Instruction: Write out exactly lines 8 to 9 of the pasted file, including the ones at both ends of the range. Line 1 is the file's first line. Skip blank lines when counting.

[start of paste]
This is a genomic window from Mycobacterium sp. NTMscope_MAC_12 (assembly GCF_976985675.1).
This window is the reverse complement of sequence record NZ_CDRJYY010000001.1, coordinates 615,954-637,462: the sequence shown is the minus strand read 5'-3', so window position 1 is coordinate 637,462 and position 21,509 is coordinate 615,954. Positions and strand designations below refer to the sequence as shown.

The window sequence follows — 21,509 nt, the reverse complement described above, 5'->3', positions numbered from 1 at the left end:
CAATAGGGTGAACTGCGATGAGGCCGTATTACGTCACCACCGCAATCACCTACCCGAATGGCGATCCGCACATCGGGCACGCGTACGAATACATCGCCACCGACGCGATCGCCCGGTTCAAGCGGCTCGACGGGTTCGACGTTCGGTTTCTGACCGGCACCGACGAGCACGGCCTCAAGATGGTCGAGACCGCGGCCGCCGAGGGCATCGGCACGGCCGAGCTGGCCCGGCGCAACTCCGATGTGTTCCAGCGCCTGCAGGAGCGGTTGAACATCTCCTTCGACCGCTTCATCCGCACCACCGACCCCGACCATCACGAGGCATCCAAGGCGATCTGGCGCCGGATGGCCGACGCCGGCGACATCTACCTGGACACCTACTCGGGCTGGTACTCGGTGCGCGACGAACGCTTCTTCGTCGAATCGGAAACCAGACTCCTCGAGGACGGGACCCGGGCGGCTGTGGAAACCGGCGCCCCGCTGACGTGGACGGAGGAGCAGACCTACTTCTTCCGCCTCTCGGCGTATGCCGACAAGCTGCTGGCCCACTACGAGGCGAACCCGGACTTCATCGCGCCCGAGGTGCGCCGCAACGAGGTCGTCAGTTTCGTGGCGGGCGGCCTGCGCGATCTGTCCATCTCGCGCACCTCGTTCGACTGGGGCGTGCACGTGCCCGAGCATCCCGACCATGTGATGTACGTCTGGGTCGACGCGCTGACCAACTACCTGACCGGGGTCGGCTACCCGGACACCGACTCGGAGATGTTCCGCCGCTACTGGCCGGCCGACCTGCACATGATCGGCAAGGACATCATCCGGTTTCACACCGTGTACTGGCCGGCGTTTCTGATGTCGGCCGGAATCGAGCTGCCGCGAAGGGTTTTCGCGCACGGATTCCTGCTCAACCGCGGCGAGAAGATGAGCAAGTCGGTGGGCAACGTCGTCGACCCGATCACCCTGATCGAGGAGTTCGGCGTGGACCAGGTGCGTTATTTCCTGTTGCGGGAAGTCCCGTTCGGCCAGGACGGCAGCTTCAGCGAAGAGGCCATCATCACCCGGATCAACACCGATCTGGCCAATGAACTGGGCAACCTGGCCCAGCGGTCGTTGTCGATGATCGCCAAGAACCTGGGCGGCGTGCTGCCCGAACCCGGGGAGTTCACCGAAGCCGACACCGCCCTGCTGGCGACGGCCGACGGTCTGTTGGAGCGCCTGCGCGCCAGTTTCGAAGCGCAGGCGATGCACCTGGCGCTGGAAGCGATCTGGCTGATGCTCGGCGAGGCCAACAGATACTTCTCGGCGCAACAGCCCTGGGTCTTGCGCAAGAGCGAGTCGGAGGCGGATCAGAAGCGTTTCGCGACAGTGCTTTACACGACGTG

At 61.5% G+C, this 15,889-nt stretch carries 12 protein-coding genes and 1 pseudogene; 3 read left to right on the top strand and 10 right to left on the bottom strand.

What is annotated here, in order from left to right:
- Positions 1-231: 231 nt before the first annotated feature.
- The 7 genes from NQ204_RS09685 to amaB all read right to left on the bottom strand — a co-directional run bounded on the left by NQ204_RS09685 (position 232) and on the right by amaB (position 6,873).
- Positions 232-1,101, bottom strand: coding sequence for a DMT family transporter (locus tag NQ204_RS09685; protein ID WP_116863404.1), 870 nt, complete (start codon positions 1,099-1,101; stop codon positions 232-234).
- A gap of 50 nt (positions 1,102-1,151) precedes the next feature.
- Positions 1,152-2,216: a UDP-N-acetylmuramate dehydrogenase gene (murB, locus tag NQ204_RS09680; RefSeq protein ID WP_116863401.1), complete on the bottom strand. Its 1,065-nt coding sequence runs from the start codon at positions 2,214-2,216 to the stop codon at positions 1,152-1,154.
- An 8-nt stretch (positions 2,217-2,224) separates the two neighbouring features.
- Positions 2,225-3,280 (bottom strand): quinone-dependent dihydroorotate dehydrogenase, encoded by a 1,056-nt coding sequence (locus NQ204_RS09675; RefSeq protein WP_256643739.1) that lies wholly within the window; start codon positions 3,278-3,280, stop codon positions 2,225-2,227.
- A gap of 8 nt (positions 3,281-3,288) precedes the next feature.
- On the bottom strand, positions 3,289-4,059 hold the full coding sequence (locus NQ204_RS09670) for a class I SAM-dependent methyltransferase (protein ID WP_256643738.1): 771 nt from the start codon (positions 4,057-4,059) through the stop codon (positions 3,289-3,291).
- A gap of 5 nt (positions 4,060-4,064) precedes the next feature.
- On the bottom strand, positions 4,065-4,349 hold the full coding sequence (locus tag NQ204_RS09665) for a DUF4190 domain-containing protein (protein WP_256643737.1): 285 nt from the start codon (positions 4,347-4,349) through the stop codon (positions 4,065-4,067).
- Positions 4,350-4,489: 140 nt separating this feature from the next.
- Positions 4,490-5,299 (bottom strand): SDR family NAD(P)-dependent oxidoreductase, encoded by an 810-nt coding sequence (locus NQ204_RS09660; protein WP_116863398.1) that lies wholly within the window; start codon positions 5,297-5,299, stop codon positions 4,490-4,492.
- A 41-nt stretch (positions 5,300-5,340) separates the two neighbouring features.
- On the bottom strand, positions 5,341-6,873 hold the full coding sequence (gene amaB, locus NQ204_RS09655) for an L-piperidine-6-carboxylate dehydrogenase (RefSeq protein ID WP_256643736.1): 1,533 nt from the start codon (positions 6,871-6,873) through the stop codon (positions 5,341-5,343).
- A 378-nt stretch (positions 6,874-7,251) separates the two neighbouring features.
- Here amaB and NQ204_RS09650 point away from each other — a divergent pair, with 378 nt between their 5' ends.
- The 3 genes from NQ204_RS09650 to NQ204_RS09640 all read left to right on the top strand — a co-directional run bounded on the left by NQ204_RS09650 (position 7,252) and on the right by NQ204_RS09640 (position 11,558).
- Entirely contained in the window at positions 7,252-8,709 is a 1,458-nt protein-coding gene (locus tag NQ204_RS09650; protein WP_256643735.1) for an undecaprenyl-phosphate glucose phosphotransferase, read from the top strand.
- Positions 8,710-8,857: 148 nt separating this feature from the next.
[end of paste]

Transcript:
- The 7 genes from NQ204_RS09685 to amaB all read right to left on the bottom strand — a co-directional run bounded on the left by NQ204_RS09685 (position 232) and on the right by amaB (position 6,873).
- Positions 232-1,101, bottom strand: coding sequence for a DMT family transporter (locus tag NQ204_RS09685; protein ID WP_116863404.1), 870 nt, complete (start codon positions 1,099-1,101; stop codon positions 232-234).